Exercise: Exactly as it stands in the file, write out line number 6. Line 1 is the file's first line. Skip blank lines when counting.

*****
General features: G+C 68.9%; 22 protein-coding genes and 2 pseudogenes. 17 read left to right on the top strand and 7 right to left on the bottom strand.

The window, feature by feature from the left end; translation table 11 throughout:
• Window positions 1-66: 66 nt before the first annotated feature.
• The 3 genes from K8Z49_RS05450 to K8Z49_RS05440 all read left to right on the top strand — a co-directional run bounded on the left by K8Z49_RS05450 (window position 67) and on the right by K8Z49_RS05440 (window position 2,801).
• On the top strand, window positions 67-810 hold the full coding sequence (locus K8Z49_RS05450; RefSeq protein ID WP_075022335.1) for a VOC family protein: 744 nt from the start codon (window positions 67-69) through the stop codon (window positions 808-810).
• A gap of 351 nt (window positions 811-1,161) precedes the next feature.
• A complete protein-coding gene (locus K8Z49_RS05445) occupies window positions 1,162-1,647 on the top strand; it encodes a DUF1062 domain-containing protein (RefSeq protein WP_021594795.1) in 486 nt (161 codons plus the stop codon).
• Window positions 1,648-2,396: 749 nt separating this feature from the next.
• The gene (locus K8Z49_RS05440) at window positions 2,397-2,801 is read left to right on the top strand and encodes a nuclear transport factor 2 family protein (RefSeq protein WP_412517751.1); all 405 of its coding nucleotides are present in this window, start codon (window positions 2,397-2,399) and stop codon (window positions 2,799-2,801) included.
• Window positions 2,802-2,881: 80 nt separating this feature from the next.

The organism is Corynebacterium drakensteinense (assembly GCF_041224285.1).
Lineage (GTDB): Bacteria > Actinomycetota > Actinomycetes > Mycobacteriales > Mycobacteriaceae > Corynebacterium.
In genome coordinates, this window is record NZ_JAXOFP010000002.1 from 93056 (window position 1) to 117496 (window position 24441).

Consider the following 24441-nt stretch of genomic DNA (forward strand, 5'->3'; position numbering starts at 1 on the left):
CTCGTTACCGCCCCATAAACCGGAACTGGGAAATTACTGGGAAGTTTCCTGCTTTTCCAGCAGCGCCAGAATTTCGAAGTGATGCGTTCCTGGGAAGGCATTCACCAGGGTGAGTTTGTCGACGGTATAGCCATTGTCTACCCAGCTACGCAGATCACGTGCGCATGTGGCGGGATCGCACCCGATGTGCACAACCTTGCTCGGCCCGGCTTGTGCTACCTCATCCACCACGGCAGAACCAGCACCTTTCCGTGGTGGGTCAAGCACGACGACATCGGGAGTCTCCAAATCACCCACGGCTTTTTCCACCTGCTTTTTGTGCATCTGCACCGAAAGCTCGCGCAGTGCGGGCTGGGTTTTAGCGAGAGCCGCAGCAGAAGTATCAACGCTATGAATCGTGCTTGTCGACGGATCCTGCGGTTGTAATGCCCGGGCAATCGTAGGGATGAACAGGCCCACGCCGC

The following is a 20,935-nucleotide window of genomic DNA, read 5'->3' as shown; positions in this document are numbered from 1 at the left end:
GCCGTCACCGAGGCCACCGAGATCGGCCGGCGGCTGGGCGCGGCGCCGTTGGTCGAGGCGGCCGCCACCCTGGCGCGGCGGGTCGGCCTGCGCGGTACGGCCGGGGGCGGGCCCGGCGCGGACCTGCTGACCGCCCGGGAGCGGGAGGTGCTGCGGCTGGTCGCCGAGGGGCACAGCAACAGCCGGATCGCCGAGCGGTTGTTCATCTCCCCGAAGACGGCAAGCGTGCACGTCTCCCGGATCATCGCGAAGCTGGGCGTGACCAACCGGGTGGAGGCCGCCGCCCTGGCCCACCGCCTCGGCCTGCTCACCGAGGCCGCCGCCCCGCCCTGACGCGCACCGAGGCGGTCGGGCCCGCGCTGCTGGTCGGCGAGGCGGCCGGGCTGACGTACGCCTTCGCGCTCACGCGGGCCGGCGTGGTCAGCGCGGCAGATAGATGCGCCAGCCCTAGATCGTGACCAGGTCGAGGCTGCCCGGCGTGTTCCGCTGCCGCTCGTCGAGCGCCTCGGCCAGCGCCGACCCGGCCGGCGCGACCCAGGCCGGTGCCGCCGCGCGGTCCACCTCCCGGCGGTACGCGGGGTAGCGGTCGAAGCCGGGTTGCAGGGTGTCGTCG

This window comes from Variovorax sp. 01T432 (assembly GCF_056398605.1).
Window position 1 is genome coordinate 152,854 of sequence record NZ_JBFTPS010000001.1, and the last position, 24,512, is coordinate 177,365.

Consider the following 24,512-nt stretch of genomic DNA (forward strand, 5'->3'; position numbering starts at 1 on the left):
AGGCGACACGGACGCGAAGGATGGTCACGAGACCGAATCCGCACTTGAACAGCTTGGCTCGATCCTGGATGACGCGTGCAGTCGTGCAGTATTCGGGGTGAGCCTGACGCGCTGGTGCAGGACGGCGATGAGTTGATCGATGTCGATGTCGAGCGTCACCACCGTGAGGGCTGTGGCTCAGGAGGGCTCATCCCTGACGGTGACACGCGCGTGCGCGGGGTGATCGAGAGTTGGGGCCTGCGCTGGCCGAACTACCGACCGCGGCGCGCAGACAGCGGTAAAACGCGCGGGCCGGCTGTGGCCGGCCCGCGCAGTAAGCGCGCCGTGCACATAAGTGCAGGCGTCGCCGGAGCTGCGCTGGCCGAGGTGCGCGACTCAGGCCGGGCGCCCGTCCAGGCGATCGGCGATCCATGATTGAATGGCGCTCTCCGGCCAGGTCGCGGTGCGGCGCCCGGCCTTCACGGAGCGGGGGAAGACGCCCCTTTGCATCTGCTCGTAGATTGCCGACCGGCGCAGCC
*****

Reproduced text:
• A gap of 351 nt (window positions 811-1,161) precedes the next feature.